Humanitarian Aid ECHO FACTSHEET Humanitarian shortage principles Humanity Human suffering must be addressed wherever it is found, with particular attention to the most vulnerable people. The dignity of all victims must be respected and protected.
Impartiality Humanitarian aid must be provided solely on the basis of need, without discrimination between or within affected populations.
Independence Humanitarian objectives are autonomous of political, economic, military or other objectives: the sole purpose is to relieve and prevent the suffering of crisis victims.
Neutrality Humanitarian aid must not favour any side in an armed conflict or other dispute.
European Civil Protection and Humanitarian Aid Operations B-1049 Brussels, Belgium Tel.: (+32 2) 295 44 00 Fax: (+32 2) 295 45 72 email: [email protected]
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Rohingya refugees in Bangladesh: Children are the often first to suffer from protracted crises. Pierre Prakash/ECHO
Key messages The European Union, together with its Member States, is the world's leading humanitarian aid donor. In 2015, approximately 134 million people who were affected by natural or man-made disasters or protracted crises received help. Humanitarian aid was provided to the most vulnerable people across more than 80 countries. Through the instruments of humanitarian aid and civil protection, the European Commission provided substantial needs-based emergency assistance in 2016, for which it committed a total of over €2.1 billion. The EU’s humanitarian assistance is purely needs-based and goes directly to people in distress, irrespective of their nationality, religion, gender, ethnic origin or political affiliation. The EU acts on the basis of the international humanitarian principles which are enshrined in the European Consensus on Humanitarian Aid. Assistance to people in need is coordinated by the European Commission's Humanitarian Aid and Civil Protection department (ECHO). ECHO's aim is to save lives and relieve the suffering of people caught up in crises. This aid takes many forms, depending on the nature of each crisis. It includes goods and services such as food, clothing, shelter, cash & vouchers, medical provisions, water supplies, sanitation, emergency repairs and protection.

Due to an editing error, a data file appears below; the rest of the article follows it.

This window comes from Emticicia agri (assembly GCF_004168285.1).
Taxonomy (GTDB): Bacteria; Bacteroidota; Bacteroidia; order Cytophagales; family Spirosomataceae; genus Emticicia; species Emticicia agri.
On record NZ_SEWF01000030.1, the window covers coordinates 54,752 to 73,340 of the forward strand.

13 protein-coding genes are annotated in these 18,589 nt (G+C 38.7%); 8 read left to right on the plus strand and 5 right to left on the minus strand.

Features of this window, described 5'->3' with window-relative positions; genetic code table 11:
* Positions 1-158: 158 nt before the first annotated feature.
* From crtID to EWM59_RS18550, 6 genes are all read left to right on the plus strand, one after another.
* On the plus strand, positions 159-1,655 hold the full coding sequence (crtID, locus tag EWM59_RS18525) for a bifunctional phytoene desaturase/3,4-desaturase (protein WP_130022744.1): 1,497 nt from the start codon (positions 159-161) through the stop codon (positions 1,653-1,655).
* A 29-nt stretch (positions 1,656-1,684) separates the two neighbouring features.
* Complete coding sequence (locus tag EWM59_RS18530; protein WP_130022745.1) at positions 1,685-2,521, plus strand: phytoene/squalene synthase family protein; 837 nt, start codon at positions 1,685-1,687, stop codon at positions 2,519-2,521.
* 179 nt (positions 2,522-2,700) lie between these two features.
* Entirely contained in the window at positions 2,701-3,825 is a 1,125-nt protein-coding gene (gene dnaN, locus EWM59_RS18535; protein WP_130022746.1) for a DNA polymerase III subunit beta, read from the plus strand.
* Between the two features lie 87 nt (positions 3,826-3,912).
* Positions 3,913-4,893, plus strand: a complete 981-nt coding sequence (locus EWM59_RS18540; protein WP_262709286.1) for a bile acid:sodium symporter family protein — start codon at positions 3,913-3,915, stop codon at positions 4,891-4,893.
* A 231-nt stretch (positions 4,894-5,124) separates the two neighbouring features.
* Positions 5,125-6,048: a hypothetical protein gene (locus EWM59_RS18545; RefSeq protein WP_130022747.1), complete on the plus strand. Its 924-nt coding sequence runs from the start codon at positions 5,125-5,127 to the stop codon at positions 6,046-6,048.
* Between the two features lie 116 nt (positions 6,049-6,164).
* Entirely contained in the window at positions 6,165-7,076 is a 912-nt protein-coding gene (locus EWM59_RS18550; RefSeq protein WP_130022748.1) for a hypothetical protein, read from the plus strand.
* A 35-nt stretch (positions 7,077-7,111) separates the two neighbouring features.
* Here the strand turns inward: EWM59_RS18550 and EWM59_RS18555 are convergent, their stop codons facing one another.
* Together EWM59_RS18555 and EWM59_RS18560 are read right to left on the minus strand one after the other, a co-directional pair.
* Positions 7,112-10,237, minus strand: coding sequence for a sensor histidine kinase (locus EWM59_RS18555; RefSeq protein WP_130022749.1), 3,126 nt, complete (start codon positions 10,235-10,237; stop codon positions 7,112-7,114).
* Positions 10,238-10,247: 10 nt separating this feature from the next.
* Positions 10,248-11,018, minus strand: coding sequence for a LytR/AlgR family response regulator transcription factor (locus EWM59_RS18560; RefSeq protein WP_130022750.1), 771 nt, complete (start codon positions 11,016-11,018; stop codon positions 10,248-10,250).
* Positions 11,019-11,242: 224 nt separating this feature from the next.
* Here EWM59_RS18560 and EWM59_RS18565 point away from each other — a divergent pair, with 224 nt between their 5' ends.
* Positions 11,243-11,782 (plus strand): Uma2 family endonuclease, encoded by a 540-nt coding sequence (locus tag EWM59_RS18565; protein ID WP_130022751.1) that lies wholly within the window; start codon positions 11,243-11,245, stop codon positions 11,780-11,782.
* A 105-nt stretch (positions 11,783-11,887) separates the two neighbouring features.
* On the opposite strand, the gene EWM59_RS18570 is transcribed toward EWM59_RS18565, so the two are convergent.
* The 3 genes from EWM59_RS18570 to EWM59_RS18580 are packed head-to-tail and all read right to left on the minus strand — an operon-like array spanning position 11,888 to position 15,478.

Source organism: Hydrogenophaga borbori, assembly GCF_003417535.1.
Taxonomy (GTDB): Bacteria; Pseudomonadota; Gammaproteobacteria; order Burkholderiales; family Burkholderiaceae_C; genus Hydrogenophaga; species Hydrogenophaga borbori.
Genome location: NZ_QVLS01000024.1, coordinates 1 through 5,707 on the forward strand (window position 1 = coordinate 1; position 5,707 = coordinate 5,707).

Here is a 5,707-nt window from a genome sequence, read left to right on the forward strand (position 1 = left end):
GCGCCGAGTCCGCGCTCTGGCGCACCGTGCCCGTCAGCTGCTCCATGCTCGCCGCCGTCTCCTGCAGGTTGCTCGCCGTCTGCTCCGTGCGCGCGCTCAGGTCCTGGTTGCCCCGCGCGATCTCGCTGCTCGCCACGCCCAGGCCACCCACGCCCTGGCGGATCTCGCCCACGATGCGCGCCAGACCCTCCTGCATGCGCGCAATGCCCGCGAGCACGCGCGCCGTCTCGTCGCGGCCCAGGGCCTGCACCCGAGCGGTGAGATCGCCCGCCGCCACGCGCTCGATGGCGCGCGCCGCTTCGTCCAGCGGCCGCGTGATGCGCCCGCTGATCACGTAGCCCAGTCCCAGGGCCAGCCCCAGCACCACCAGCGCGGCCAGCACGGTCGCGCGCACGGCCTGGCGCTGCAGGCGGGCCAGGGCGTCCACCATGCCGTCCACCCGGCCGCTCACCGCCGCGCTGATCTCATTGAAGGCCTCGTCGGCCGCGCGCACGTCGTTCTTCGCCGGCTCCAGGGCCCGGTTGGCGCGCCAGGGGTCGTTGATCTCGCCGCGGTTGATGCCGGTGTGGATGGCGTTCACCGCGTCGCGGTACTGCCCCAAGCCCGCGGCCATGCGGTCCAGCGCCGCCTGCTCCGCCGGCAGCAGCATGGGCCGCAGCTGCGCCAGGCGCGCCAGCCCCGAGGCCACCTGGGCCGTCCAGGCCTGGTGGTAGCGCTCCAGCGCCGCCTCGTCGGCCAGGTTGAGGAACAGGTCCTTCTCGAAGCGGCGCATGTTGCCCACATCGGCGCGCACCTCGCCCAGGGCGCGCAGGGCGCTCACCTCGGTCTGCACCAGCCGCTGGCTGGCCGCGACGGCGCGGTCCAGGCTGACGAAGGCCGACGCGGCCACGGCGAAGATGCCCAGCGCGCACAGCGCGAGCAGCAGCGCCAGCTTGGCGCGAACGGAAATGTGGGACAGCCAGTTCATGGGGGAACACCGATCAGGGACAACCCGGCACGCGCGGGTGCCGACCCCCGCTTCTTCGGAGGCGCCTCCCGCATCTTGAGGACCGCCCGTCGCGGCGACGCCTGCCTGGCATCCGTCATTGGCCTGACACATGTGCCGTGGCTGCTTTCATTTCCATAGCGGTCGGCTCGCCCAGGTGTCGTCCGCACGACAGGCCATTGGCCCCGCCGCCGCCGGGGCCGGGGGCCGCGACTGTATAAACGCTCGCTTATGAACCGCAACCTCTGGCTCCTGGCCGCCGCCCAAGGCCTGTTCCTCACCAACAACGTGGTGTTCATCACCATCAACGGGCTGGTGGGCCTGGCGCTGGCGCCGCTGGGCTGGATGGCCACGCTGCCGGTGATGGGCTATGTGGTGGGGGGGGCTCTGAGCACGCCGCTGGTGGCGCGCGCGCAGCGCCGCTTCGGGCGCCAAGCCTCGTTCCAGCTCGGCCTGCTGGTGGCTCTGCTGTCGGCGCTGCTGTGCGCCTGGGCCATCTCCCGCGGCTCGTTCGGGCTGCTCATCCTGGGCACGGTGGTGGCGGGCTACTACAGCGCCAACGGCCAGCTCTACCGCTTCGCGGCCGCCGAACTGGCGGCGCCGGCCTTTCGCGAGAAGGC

ECHO Factsheet – Humanitarian Aid – 2017
ECHO gives particular priority to the world's forgotten crises and allocated 17% of its budget to alleviate suffering in those human disasters that largely escape the attention of the wider international community in 2015.
ECHO Humanitarian Partners - 2016 Category UN entities NGOs International Organisations Suppliers (ECHO Flight) Education (Noha) Total
Amount € 1.087.662.000 788.108.000 237.474.200 12.118.000 637.800 2.126.000.000
% 51,16 37,07 11,17 0,57 0,03 100
The Commission also funds risk reduction and disaster preparedness projects through the DIPECHO Programme, which covers the world's most disaster-prone regions. This is becoming ever more important with the growing scale and frequency of natural disasters. ECHO prioritizes 'people-oriented' preparedness measures that enable local communities and institutions to better prepare for, mitigate and respond adequately to natural disasters. In 2016, EU funding for DRR activities reduced disaster risks for approximately 24 million people worldwide.
The main driver of EU assistance is solidarity – one of the core values of the European Union. EU citizens are united in their solidarity with victims of conflict and natural disasters. Nine out of ten citizens consider it important that the EU funds humanitarian aid outside its borders and 85% agree that the EU should continue to fund humanitarian aid in spite of the economic crisis in Europe. Over seven in ten (73%) Europeans believe that humanitarian aid provided by the EU is more efficient than when provided